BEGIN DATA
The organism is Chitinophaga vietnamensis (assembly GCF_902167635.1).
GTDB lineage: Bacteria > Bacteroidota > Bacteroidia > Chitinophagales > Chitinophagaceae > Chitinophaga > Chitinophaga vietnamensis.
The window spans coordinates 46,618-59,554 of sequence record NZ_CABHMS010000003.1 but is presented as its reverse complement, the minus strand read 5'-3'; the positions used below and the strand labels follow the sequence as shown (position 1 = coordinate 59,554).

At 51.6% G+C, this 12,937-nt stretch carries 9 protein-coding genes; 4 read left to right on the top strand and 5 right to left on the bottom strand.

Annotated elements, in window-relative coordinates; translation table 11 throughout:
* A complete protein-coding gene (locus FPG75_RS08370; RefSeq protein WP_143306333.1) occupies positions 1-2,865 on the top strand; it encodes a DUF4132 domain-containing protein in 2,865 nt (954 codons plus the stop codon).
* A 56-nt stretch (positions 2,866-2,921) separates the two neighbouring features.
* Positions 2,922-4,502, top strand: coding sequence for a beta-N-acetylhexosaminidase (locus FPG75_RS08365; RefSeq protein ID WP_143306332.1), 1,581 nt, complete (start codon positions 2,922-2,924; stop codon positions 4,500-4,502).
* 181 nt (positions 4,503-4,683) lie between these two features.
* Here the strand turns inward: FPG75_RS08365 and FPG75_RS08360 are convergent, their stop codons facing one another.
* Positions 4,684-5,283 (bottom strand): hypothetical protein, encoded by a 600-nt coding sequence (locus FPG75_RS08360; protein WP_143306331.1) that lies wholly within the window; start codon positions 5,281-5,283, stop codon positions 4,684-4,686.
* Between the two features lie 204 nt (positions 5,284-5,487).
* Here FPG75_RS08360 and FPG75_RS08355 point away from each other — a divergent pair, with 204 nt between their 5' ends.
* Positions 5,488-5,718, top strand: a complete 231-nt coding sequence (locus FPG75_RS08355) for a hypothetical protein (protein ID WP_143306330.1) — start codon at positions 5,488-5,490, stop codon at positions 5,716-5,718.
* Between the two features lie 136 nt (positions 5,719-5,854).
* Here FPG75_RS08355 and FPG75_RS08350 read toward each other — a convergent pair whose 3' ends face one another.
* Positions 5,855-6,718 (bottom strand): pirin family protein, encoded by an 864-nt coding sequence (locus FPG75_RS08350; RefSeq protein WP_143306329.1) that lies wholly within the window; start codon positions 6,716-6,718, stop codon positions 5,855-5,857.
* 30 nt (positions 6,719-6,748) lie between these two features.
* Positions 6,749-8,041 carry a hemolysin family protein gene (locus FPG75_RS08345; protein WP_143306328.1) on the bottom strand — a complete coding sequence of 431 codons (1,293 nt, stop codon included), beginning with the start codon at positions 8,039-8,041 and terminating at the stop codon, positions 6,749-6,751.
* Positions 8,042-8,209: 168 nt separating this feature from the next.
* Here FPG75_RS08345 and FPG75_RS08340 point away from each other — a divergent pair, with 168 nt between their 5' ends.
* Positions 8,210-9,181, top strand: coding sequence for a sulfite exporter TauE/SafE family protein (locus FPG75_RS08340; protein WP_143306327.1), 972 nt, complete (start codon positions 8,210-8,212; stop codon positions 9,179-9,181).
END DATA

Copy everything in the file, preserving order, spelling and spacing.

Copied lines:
The organism is Chitinophaga vietnamensis (assembly GCF_902167635.1).
GTDB lineage: Bacteria > Bacteroidota > Bacteroidia > Chitinophagales > Chitinophagaceae > Chitinophaga > Chitinophaga vietnamensis.
The window spans coordinates 46,618-59,554 of sequence record NZ_CABHMS010000003.1 but is presented as its reverse complement, the minus strand read 5'-3'; the positions used below and the strand labels follow the sequence as shown (position 1 = coordinate 59,554).

At 51.6% G+C, this 12,937-nt stretch carries 9 protein-coding genes; 4 read left to right on the top strand and 5 right to left on the bottom strand.

Annotated elements, in window-relative coordinates; translation table 11 throughout:
* A complete protein-coding gene (locus FPG75_RS08370; RefSeq protein WP_143306333.1) occupies positions 1-2,865 on the top strand; it encodes a DUF4132 domain-containing protein in 2,865 nt (954 codons plus the stop codon).
* A 56-nt stretch (positions 2,866-2,921) separates the two neighbouring features.
* Positions 2,922-4,502, top strand: coding sequence for a beta-N-acetylhexosaminidase (locus FPG75_RS08365; RefSeq protein ID WP_143306332.1), 1,581 nt, complete (start codon positions 2,922-2,924; stop codon positions 4,500-4,502).
* 181 nt (positions 4,503-4,683) lie between these two features.
* Here the strand turns inward: FPG75_RS08365 and FPG75_RS08360 are convergent, their stop codons facing one another.
* Positions 4,684-5,283 (bottom strand): hypothetical protein, encoded by a 600-nt coding sequence (locus FPG75_RS08360; protein WP_143306331.1) that lies wholly within the window; start codon positions 5,281-5,283, stop codon positions 4,684-4,686.
* Between the two features lie 204 nt (positions 5,284-5,487).
* Here FPG75_RS08360 and FPG75_RS08355 point away from each other — a divergent pair, with 204 nt between their 5' ends.
* Positions 5,488-5,718, top strand: a complete 231-nt coding sequence (locus FPG75_RS08355) for a hypothetical protein (protein ID WP_143306330.1) — start codon at positions 5,488-5,490, stop codon at positions 5,716-5,718.
* Between the two features lie 136 nt (positions 5,719-5,854).
* Here FPG75_RS08355 and FPG75_RS08350 read toward each other — a convergent pair whose 3' ends face one another.
* Positions 5,855-6,718 (bottom strand): pirin family protein, encoded by an 864-nt coding sequence (locus FPG75_RS08350; RefSeq protein WP_143306329.1) that lies wholly within the window; start codon positions 6,716-6,718, stop codon positions 5,855-5,857.
* 30 nt (positions 6,719-6,748) lie between these two features.
* Positions 6,749-8,041 carry a hemolysin family protein gene (locus FPG75_RS08345; protein WP_143306328.1) on the bottom strand — a complete coding sequence of 431 codons (1,293 nt, stop codon included), beginning with the start codon at positions 8,039-8,041 and terminating at the stop codon, positions 6,749-6,751.
* Positions 8,042-8,209: 168 nt separating this feature from the next.
* Here FPG75_RS08345 and FPG75_RS08340 point away from each other — a divergent pair, with 168 nt between their 5' ends.
* Positions 8,210-9,181, top strand: coding sequence for a sulfite exporter TauE/SafE family protein (locus FPG75_RS08340; protein WP_143306327.1), 972 nt, complete (start codon positions 8,210-8,212; stop codon positions 9,179-9,181).